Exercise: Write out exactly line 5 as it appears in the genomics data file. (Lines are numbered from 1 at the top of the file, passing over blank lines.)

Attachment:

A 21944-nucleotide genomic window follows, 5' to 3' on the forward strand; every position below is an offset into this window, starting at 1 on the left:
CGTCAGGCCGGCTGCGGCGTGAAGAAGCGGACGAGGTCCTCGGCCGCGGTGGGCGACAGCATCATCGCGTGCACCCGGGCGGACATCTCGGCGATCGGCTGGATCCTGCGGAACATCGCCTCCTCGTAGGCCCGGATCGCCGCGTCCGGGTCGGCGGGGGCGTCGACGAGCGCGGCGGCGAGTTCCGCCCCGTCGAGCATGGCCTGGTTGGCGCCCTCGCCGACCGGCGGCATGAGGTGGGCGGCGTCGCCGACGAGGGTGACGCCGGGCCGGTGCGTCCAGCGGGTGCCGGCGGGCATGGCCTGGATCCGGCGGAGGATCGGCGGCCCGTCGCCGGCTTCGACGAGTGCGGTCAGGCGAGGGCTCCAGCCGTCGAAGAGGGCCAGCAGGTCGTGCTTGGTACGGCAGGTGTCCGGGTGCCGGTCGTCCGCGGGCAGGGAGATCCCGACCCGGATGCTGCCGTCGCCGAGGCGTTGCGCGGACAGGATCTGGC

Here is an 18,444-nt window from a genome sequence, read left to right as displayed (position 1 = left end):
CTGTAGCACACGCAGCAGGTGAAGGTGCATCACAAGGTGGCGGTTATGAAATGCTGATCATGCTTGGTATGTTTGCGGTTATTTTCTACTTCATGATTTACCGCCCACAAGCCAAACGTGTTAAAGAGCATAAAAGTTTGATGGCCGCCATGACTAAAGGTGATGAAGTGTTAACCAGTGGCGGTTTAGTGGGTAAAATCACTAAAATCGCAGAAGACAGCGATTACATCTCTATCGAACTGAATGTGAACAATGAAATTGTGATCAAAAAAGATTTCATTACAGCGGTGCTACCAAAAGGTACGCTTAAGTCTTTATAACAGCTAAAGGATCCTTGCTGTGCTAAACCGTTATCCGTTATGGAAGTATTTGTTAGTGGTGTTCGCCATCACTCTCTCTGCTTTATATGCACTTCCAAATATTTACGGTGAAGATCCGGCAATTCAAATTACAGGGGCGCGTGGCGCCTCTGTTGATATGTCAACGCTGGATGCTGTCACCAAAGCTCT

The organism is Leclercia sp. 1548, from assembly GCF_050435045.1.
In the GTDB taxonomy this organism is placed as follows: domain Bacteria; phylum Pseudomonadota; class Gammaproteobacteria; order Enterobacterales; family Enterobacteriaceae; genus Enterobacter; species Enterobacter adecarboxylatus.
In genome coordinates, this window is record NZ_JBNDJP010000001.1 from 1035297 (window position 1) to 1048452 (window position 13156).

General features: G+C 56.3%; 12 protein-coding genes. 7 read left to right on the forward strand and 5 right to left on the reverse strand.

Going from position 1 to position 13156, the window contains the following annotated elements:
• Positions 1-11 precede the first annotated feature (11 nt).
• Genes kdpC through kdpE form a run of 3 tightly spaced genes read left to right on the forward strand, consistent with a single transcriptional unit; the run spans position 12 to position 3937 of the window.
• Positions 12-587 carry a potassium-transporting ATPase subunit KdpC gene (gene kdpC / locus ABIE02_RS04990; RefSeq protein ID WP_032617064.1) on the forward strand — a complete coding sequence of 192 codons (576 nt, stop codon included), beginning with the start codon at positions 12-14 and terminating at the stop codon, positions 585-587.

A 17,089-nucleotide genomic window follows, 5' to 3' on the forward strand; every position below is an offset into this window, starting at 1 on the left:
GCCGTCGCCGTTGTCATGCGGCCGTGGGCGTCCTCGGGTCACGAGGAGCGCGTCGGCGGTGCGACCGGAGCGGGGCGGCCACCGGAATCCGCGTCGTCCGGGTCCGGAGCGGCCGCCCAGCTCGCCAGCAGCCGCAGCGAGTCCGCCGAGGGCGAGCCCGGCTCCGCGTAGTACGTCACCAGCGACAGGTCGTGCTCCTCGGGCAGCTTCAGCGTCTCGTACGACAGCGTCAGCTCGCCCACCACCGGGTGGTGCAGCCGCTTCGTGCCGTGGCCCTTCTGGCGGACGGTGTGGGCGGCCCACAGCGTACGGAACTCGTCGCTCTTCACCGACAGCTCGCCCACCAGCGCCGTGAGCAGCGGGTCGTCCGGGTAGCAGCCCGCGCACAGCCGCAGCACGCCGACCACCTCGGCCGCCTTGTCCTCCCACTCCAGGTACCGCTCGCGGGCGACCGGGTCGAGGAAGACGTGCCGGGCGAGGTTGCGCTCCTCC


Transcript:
The organism is Leclercia sp. 1548, from assembly GCF_050435045.1.